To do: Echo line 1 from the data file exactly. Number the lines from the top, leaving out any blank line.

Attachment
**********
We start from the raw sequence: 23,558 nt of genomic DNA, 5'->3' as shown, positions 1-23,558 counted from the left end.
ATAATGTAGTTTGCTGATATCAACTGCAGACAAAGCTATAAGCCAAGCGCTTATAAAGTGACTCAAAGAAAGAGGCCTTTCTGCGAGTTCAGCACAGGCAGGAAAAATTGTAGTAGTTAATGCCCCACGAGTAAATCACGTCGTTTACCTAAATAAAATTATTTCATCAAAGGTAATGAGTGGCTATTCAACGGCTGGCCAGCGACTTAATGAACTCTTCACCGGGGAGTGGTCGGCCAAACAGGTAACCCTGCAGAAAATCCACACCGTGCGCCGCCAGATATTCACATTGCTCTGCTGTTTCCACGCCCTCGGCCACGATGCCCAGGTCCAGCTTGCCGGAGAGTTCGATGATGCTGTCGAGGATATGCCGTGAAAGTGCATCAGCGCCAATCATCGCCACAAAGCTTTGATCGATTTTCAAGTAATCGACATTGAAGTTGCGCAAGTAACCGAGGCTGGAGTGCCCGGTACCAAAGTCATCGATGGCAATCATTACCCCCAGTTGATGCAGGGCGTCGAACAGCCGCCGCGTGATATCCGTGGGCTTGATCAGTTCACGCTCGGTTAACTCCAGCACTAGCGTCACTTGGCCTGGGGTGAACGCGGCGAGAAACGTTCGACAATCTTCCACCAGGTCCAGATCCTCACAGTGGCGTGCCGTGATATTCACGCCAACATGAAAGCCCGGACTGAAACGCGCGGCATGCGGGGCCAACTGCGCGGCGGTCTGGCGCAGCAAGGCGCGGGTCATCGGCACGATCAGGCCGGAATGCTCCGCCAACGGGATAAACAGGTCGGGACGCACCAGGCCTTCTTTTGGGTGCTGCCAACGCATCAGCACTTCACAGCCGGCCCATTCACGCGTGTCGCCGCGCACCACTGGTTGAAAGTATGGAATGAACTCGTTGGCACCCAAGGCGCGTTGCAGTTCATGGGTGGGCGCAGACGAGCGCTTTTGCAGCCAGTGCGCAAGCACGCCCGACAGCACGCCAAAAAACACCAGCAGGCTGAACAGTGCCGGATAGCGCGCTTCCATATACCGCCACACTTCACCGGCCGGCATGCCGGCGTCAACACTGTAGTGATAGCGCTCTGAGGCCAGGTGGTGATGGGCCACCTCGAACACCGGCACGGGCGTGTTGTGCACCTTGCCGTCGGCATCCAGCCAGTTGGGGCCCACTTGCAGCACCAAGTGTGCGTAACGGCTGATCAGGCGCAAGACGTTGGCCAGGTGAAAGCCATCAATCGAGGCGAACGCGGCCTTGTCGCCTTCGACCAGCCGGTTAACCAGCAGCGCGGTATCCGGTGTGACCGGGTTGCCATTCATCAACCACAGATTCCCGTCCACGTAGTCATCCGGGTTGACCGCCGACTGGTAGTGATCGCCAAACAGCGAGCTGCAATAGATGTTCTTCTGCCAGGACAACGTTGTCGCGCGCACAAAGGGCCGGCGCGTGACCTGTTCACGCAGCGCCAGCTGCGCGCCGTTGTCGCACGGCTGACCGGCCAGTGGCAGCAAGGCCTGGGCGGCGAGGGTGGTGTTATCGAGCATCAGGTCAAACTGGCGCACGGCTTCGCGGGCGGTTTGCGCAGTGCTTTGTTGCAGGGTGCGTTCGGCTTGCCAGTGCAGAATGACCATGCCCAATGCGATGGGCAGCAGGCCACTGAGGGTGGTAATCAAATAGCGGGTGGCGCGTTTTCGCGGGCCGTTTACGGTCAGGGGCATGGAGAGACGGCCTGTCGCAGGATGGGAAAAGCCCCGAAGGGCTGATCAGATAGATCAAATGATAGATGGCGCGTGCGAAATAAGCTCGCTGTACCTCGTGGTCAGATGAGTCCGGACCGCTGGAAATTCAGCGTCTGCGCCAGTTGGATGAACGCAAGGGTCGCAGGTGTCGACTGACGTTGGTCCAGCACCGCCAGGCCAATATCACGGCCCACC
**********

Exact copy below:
We start from the raw sequence: 23,558 nt of genomic DNA, 5'->3' as shown, positions 1-23,558 counted from the left end.